CASE 5746 Published on 12.06.2007

Typical Clinical Presentation of Moyamoya Disease



Case Type

Clinical Cases


1. Meeran NAJI 2. En Hsun CHOI 3. Winston ERNG


35 years, male

Clinical History
A 35 years old gentleman presented with sudden onset of left facial weakness and left arm weakness and numbness. His past medical history revealed 10 episodes of similar symptoms over a period of 20 months prior to his presentation.
Imaging Findings
Initial investigations including haematology, clotting profile, urea, electrolytes and liver function tests were normal. Carotid Ultrasound scan showed no major atheroma at the origin of the internal carotid arteries. CT brain scan showed multiple areas of established infarction in the right middle cerebral artery and both anterior cerebral artery territories. CT Angiography demonstrated bilateral occlusion of the proximal middle and anterior cerebral arteries. Conventional Cerebral Angiography includes Right Carotid Angiography, standard views, showed complete occlusion of the terminal branches of the internal carotid artery with extensive abnormal network of collateral vessels. Left Carotid Angiography demonstrated similar picture with occlusion of the distal internal carotid artery and its proximal intracranial branches. The left vertebral injection showed remarkable retro-grade filling of the anterior circulation via collaterals. Angiography of the carotid bifurcation revealed no proximal stenosis and the distal arteries do not appear beaded or narrowed to suggest a wide spread vasculitis. On the bases of radiology appearance and clinical features, the diagnosis of Moyamoya disease was made.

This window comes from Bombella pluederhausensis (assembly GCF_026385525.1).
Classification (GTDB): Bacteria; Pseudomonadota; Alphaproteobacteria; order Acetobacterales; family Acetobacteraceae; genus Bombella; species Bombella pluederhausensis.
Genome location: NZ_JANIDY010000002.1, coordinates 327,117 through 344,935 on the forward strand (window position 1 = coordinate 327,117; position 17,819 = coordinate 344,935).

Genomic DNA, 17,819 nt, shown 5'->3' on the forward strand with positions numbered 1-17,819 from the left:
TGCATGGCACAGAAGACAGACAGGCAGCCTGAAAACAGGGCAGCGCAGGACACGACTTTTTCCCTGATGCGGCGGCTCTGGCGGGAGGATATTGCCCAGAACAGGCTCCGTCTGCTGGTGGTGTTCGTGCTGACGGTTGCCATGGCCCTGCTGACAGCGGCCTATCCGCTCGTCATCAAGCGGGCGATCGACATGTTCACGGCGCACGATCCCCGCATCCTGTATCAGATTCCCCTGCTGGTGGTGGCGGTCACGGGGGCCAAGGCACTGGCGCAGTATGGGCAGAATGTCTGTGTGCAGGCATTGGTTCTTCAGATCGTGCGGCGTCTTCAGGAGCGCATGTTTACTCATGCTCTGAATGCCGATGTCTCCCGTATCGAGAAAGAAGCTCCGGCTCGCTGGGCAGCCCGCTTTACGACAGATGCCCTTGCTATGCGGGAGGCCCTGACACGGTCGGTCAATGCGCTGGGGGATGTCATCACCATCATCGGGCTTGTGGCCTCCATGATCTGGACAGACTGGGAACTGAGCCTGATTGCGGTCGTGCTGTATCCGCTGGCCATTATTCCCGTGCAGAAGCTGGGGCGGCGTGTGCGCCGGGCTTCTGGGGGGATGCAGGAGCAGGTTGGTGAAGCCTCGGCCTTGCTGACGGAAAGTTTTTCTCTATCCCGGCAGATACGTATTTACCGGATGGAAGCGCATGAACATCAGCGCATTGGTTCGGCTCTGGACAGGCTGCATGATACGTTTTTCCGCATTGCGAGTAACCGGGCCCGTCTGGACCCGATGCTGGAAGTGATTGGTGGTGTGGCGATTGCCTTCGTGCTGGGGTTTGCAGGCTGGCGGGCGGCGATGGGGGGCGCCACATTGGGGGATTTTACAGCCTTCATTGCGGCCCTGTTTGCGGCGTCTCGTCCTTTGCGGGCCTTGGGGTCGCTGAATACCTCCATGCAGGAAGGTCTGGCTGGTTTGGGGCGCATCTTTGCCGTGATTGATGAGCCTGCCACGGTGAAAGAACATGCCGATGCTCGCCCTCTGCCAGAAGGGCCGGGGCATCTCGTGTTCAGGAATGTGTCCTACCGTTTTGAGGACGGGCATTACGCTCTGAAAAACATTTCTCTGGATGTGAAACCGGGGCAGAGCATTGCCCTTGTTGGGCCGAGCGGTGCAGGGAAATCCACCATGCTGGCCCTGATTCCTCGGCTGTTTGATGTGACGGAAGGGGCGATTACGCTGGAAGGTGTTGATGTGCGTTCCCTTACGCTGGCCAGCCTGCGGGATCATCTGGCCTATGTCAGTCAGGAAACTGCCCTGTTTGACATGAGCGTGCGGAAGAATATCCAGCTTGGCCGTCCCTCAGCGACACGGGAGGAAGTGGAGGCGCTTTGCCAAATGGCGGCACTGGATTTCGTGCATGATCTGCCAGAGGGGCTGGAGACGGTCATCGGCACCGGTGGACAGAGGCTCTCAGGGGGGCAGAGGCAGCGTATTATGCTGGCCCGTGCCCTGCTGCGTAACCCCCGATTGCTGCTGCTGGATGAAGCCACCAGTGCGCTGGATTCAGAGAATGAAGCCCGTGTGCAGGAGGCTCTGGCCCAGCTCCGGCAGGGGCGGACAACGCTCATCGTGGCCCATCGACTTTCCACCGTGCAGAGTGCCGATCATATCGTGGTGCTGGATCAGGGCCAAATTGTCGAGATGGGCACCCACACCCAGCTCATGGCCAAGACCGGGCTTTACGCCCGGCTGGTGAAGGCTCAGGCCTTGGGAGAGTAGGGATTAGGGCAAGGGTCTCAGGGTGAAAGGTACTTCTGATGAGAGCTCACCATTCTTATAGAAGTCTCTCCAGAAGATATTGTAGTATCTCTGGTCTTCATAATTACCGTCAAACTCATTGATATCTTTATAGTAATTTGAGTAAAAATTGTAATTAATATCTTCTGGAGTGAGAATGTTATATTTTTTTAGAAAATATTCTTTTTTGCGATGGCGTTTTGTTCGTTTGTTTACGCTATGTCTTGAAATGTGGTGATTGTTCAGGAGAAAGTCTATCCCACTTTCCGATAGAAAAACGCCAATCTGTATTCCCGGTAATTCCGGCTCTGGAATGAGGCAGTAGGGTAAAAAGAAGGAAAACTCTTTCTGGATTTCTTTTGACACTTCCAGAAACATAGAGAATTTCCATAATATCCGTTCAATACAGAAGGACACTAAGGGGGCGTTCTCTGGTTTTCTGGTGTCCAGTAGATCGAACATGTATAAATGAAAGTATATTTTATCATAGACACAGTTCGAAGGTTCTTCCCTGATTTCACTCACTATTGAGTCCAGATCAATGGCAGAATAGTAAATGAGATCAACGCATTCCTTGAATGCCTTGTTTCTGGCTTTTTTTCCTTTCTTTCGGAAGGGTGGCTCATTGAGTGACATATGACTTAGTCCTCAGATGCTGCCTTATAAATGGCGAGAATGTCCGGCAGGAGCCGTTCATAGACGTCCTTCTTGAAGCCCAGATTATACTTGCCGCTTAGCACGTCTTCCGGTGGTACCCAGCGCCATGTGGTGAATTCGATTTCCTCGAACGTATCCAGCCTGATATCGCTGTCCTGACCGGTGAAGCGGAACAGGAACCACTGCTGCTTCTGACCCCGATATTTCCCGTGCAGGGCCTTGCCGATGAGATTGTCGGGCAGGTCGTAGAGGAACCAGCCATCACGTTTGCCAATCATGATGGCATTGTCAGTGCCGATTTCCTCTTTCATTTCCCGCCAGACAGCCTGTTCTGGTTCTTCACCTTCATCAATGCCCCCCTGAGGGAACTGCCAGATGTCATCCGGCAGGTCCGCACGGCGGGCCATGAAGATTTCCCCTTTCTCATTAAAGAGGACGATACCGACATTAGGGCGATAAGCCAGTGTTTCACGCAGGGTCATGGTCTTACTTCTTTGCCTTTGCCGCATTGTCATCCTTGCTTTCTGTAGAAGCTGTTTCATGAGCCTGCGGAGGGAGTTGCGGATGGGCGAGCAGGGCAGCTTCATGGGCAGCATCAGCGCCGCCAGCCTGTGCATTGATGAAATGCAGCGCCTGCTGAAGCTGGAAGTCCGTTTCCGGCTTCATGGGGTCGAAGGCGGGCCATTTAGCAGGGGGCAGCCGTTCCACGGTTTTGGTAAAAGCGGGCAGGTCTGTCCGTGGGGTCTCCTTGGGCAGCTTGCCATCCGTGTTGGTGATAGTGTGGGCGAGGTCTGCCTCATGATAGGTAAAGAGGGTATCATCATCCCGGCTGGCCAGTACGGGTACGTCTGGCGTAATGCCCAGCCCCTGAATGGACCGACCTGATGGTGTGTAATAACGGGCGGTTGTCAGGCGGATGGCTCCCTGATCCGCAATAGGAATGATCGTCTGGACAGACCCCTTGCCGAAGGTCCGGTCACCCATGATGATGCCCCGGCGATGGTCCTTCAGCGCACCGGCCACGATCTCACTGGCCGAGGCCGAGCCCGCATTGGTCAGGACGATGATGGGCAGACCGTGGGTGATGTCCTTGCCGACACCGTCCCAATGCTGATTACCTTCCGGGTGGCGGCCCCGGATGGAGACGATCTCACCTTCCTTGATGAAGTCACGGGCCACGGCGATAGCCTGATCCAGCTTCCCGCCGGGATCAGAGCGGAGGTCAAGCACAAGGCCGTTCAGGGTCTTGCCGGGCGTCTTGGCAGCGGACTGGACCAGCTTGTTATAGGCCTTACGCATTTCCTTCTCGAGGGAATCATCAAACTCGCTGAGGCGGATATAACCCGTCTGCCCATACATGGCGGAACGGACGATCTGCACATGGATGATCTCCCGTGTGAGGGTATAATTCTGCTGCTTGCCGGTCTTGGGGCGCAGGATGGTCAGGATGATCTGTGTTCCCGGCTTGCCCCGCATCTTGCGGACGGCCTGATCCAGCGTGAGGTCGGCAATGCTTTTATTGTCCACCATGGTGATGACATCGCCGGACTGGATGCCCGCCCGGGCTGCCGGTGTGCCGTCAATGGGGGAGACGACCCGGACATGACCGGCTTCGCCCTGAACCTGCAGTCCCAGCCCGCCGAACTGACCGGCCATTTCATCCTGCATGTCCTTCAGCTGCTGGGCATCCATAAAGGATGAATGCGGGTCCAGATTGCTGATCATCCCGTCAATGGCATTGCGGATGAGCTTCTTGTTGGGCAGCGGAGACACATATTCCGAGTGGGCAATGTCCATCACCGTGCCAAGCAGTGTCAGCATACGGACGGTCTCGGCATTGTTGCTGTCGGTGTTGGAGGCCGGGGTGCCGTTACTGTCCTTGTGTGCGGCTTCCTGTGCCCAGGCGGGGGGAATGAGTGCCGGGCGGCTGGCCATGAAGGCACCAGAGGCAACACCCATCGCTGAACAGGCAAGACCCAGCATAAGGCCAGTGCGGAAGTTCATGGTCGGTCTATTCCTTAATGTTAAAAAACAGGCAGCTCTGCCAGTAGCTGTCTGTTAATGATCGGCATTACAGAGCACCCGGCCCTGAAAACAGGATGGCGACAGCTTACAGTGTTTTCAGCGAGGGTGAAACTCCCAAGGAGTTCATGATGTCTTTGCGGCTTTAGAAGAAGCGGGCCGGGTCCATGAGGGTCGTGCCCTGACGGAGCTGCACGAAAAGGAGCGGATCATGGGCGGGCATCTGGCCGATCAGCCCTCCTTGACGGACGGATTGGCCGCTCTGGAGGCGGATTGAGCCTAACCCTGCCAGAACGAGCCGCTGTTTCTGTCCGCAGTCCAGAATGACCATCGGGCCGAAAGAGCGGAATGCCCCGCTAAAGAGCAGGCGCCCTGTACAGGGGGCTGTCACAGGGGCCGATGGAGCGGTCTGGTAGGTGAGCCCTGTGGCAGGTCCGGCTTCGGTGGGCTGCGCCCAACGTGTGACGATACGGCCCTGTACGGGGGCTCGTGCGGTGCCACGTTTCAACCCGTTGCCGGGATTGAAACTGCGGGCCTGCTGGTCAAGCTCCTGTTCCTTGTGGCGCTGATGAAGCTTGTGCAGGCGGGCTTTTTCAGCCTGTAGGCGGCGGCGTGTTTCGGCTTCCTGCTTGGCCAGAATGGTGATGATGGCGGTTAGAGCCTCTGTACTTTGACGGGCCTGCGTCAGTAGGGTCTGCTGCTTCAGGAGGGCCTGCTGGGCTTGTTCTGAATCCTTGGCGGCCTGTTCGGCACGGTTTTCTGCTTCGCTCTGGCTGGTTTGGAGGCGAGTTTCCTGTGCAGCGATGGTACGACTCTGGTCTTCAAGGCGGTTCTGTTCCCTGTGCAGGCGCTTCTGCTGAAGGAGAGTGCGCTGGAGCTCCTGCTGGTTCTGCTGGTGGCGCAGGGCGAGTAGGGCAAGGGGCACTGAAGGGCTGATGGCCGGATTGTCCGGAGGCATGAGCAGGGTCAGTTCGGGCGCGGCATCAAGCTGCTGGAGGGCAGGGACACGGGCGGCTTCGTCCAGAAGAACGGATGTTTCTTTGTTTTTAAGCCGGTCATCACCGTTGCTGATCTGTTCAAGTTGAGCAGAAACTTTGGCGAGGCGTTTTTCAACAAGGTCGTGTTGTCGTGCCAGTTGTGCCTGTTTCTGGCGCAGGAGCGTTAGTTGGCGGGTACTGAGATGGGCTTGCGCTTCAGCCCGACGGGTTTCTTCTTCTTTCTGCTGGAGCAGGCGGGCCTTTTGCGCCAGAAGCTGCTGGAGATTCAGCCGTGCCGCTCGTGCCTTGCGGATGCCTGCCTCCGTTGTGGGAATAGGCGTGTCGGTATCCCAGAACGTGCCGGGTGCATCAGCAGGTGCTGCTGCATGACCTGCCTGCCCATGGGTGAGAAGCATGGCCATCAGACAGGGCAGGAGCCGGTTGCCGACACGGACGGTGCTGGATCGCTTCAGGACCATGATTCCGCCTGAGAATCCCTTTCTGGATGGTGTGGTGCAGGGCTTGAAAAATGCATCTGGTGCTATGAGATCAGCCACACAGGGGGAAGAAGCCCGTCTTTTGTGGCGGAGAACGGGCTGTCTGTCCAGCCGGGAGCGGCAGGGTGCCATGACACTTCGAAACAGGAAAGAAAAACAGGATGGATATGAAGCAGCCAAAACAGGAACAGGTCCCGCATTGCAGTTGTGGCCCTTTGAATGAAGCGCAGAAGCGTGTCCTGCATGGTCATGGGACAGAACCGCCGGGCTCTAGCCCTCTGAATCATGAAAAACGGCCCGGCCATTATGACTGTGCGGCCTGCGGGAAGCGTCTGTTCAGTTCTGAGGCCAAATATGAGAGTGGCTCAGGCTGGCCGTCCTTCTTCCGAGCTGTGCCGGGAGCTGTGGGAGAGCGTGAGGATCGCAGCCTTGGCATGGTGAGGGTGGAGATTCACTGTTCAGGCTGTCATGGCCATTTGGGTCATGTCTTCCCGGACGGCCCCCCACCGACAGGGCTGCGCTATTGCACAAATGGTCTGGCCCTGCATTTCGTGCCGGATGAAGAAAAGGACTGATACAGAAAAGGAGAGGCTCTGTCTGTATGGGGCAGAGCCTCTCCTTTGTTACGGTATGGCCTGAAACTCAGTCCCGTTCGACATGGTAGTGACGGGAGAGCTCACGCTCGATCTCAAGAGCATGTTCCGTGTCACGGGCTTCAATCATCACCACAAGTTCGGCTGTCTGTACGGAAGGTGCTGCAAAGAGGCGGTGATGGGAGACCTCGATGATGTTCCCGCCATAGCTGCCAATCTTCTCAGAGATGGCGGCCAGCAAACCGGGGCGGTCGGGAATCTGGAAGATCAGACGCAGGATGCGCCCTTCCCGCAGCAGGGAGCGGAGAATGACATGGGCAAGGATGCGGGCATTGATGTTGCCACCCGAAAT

Moyamoya disease is a progressive vascular occlusive disease involving the distal internal carotid artery and the proximal circle of Willis. Collateral vessels develop to compensate for the slowly progressive stenosis. These enlarged collaterals appear as a “puff of smoke” on angiography, which gives the disease its name. Although this disease occurs predominantly in Japanese, its occurrence has also been reported in other countries. The symptoms and clinical course vary widely from asymptomatic to transient events to severe neurological deficits. Both children and adults develop moyamoya disease, but their clinical features often differ. The most common clinical manifestation is motor-type ischaemic episodes, although it may also be accompanied by intracerebral haemorrhages. Moyamoya disease sometimes occurs along with other disorders such as Down,s syndrome, Marfan syndrome, Graves disease, Atherosclerotic disease, fibromuscular dysplesia, cranial trauma and radiation injury. Cerebral angiography is the gold standard for diagnosis. The following findings support the diagnosis: Bilateral stenosis or occlusion of the terminal portion of the internal carotid artery or the proximal portion of the anterior and middle cerebral arteries and abnormal network of parenchymal and leptomemingeal collateral vessels. MR angiography is capable of non-invasively delineating the status of the major intracranial arteries. Other imaging modalities such as SPECT, PET and Perfusion MR are useful to obtain information on cerebral blood flow and changes in haemodynamics in Moyamoya disease.
Differential Diagnosis List
Moyamoya Disease
Final Diagnosis
Moyamoya Disease
Case information
DOI: 10.1594/EURORAD/CASE.5746
ISSN: 1563-4086